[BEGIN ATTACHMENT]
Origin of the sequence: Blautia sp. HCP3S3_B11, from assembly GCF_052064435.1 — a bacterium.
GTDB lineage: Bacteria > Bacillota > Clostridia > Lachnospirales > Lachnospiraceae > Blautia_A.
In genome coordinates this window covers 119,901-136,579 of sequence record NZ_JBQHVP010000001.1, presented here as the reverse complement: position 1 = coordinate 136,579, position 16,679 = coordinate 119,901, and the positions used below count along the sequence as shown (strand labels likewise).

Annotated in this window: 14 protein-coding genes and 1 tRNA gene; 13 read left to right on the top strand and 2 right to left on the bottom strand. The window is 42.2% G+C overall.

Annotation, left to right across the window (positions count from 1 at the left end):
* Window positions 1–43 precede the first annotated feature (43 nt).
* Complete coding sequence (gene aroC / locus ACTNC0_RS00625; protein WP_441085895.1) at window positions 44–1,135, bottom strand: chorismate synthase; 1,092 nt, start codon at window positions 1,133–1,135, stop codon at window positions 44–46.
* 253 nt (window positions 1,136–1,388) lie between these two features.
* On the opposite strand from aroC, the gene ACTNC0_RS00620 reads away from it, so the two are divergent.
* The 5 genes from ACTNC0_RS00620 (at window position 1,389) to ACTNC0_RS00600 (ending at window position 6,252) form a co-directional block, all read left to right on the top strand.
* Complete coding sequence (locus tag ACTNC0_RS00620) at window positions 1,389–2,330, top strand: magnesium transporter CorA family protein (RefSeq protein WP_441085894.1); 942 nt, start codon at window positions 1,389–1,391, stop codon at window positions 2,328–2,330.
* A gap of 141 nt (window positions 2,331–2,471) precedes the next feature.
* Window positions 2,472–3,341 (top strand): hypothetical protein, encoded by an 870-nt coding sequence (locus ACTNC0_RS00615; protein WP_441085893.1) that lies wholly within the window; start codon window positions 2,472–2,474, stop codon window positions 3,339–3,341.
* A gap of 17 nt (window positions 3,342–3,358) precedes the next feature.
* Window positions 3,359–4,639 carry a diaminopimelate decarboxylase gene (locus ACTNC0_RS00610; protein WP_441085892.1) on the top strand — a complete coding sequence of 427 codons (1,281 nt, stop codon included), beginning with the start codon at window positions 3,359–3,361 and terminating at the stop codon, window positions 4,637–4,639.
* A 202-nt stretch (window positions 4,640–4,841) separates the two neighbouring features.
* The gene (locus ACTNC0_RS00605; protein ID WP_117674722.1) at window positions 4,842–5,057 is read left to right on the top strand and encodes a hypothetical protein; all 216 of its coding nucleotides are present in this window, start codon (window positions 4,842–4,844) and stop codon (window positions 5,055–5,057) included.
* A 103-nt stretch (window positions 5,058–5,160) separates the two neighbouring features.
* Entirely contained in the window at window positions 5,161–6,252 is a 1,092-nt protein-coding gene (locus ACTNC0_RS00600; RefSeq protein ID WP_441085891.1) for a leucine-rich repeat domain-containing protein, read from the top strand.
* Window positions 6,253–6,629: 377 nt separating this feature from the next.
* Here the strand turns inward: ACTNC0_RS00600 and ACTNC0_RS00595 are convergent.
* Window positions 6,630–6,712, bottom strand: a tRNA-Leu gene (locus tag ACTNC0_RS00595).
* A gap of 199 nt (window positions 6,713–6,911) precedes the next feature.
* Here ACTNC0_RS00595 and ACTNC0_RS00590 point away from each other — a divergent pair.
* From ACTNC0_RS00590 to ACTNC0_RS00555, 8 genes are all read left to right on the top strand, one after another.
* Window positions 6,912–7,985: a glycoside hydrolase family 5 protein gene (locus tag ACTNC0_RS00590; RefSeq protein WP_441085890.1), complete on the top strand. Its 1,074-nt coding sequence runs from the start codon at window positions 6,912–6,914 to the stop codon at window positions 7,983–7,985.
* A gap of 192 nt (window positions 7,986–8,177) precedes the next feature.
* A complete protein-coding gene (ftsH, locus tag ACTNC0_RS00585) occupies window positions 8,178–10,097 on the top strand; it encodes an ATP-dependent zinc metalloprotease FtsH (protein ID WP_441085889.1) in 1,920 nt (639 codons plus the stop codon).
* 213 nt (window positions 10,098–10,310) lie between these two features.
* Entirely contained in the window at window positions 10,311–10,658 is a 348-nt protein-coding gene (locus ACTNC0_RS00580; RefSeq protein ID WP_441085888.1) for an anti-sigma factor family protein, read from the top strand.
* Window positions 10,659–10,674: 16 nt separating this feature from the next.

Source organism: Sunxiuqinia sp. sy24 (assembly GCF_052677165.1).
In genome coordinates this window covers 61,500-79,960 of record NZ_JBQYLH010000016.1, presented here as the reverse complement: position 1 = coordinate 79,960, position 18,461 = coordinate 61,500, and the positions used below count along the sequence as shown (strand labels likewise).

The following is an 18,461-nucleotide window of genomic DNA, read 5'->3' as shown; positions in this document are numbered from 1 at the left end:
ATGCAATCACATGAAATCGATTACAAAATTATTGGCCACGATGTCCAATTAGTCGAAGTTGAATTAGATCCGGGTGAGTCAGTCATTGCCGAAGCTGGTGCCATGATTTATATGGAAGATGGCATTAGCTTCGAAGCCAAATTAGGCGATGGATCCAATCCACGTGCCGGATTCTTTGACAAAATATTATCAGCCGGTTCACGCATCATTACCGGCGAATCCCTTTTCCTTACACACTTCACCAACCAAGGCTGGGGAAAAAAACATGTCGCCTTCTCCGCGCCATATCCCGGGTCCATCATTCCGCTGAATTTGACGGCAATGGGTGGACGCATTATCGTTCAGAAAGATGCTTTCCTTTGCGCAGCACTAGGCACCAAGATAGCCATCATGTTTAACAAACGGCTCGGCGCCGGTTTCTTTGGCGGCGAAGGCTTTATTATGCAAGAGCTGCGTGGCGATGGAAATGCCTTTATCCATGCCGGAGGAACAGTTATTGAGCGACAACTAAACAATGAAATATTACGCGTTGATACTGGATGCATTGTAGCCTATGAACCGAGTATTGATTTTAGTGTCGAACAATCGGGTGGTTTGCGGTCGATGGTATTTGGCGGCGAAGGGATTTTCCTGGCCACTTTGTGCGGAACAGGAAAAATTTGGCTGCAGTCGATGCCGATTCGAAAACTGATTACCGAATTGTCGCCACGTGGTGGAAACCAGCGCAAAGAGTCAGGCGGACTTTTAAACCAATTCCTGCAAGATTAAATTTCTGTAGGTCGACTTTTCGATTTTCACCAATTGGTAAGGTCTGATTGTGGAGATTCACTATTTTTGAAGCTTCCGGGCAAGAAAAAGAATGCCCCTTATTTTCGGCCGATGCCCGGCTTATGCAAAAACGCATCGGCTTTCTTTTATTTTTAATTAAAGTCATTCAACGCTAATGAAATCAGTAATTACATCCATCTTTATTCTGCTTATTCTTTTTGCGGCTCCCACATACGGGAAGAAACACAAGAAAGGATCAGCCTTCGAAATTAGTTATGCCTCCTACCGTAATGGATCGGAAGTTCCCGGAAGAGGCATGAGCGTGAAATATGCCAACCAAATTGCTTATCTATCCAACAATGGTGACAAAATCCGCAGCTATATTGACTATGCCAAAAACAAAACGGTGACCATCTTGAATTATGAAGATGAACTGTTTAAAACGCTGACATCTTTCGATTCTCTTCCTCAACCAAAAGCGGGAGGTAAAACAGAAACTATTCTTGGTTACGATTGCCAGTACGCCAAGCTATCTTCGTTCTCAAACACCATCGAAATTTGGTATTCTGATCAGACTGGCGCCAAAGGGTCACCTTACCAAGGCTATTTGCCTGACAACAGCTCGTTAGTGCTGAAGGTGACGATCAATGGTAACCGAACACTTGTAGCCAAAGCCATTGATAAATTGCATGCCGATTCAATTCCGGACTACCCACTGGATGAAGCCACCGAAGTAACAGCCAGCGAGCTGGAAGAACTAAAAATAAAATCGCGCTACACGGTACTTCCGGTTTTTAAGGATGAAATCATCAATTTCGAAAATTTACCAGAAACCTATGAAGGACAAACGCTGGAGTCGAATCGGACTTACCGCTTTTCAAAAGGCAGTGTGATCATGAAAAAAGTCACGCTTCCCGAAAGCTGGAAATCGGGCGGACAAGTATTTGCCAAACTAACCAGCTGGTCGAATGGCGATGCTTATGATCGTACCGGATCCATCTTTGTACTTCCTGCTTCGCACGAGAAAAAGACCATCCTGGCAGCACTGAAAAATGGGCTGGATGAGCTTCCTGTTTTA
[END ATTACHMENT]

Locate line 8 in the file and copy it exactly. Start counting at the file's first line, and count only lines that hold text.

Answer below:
* 253 nt (window positions 1,136–1,388) lie between these two features.